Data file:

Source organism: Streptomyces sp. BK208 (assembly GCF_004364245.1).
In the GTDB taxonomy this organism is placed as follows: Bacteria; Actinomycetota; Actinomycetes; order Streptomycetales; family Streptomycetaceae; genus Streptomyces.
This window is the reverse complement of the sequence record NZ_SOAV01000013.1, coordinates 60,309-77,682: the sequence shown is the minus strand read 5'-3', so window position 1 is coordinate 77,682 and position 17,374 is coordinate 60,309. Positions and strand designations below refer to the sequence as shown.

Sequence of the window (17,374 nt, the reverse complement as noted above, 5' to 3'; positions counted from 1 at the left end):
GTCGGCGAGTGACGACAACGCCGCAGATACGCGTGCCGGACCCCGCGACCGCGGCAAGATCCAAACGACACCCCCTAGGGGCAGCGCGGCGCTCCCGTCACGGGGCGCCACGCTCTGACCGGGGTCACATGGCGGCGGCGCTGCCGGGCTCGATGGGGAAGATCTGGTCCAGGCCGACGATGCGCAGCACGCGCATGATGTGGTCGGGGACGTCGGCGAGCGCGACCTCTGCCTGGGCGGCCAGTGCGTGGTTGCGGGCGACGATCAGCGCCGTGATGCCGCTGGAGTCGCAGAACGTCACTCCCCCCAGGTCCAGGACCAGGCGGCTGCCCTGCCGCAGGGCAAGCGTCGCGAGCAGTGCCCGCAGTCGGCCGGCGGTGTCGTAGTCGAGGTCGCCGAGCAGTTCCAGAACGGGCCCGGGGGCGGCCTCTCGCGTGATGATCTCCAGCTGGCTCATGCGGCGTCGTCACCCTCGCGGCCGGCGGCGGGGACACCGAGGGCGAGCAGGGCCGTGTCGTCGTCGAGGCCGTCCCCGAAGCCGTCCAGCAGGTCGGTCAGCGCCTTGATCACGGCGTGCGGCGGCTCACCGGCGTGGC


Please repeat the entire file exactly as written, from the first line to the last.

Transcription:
Source organism: Streptomyces sp. BK208 (assembly GCF_004364245.1).
In the GTDB taxonomy this organism is placed as follows: Bacteria; Actinomycetota; Actinomycetes; order Streptomycetales; family Streptomycetaceae; genus Streptomyces.
This window is the reverse complement of the sequence record NZ_SOAV01000013.1, coordinates 60,309-77,682: the sequence shown is the minus strand read 5'-3', so window position 1 is coordinate 77,682 and position 17,374 is coordinate 60,309. Positions and strand designations below refer to the sequence as shown.

Sequence of the window (17,374 nt, the reverse complement as noted above, 5' to 3'; positions counted from 1 at the left end):
GTCGGCGAGTGACGACAACGCCGCAGATACGCGTGCCGGACCCCGCGACCGCGGCAAGATCCAAACGACACCCCCTAGGGGCAGCGCGGCGCTCCCGTCACGGGGCGCCACGCTCTGACCGGGGTCACATGGCGGCGGCGCTGCCGGGCTCGATGGGGAAGATCTGGTCCAGGCCGACGATGCGCAGCACGCGCATGATGTGGTCGGGGACGTCGGCGAGCGCGACCTCTGCCTGGGCGGCCAGTGCGTGGTTGCGGGCGACGATCAGCGCCGTGATGCCGCTGGAGTCGCAGAACGTCACTCCCCCCAGGTCCAGGACCAGGCGGCTGCCCTGCCGCAGGGCAAGCGTCGCGAGCAGTGCCCGCAGTCGGCCGGCGGTGTCGTAGTCGAGGTCGCCGAGCAGTTCCAGAACGGGCCCGGGGGCGGCCTCTCGCGTGATGATCTCCAGCTGGCTCATGCGGCGTCGTCACCCTCGCGGCCGGCGGCGGGGACACCGAGGGCGAGCAGGGCCGTGTCGTCGTCGAGGCCGTCCCCGAAGCCGTCCAGCAGGTCGGTCAGCGCCTTGATCACGGCGTGCGGCGGCTCACCGGCGTGGC